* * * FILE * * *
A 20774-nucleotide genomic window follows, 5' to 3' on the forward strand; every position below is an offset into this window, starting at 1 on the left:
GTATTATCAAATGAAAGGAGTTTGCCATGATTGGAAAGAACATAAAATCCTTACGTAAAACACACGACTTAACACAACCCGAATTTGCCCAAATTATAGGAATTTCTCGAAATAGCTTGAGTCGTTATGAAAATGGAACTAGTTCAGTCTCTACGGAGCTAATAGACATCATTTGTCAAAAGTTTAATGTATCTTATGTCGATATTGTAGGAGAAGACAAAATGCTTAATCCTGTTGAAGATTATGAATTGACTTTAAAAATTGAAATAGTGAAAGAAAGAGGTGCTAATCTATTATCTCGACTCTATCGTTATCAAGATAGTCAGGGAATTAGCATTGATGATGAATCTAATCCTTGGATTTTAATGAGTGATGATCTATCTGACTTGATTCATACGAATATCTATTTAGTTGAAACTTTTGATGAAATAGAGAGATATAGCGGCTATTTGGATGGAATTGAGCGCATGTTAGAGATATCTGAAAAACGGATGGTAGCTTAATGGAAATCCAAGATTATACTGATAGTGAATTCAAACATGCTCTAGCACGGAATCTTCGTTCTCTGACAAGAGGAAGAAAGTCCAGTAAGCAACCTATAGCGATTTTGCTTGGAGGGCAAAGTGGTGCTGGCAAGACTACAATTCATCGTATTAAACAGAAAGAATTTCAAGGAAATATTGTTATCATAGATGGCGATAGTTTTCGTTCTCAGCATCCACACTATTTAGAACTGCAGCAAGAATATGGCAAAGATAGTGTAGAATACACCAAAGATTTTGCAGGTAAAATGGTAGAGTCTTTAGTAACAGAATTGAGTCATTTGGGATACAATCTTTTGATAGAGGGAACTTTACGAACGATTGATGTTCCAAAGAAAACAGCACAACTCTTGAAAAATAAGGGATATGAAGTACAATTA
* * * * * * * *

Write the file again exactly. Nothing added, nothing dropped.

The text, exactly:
A 20774-nucleotide genomic window follows, 5' to 3' on the forward strand; every position below is an offset into this window, starting at 1 on the left:
GTATTATCAAATGAAAGGAGTTTGCCATGATTGGAAAGAACATAAAATCCTTACGTAAAACACACGACTTAACACAACCCGAATTTGCCCAAATTATAGGAATTTCTCGAAATAGCTTGAGTCGTTATGAAAATGGAACTAGTTCAGTCTCTACGGAGCTAATAGACATCATTTGTCAAAAGTTTAATGTATCTTATGTCGATATTGTAGGAGAAGACAAAATGCTTAATCCTGTTGAAGATTATGAATTGACTTTAAAAATTGAAATAGTGAAAGAAAGAGGTGCTAATCTATTATCTCGACTCTATCGTTATCAAGATAGTCAGGGAATTAGCATTGATGATGAATCTAATCCTTGGATTTTAATGAGTGATGATCTATCTGACTTGATTCATACGAATATCTATTTAGTTGAAACTTTTGATGAAATAGAGAGATATAGCGGCTATTTGGATGGAATTGAGCGCATGTTAGAGATATCTGAAAAACGGATGGTAGCTTAATGGAAATCCAAGATTATACTGATAGTGAATTCAAACATGCTCTAGCACGGAATCTTCGTTCTCTGACAAGAGGAAGAAAGTCCAGTAAGCAACCTATAGCGATTTTGCTTGGAGGGCAAAGTGGTGCTGGCAAGACTACAATTCATCGTATTAAACAGAAAGAATTTCAAGGAAATATTGTTATCATAGATGGCGATAGTTTTCGTTCTCAGCATCCACACTATTTAGAACTGCAGCAAGAATATGGCAAAGATAGTGTAGAATACACCAAAGATTTTGCAGGTAAAATGGTAGAGTCTTTAGTAACAGAATTGAGTCATTTGGGATACAATCTTTTGATAGAGGGAACTTTACGAACGATTGATGTTCCAAAGAAAACAGCACAACTCTTGAAAAATAAGGGATATGAAGTACAATTA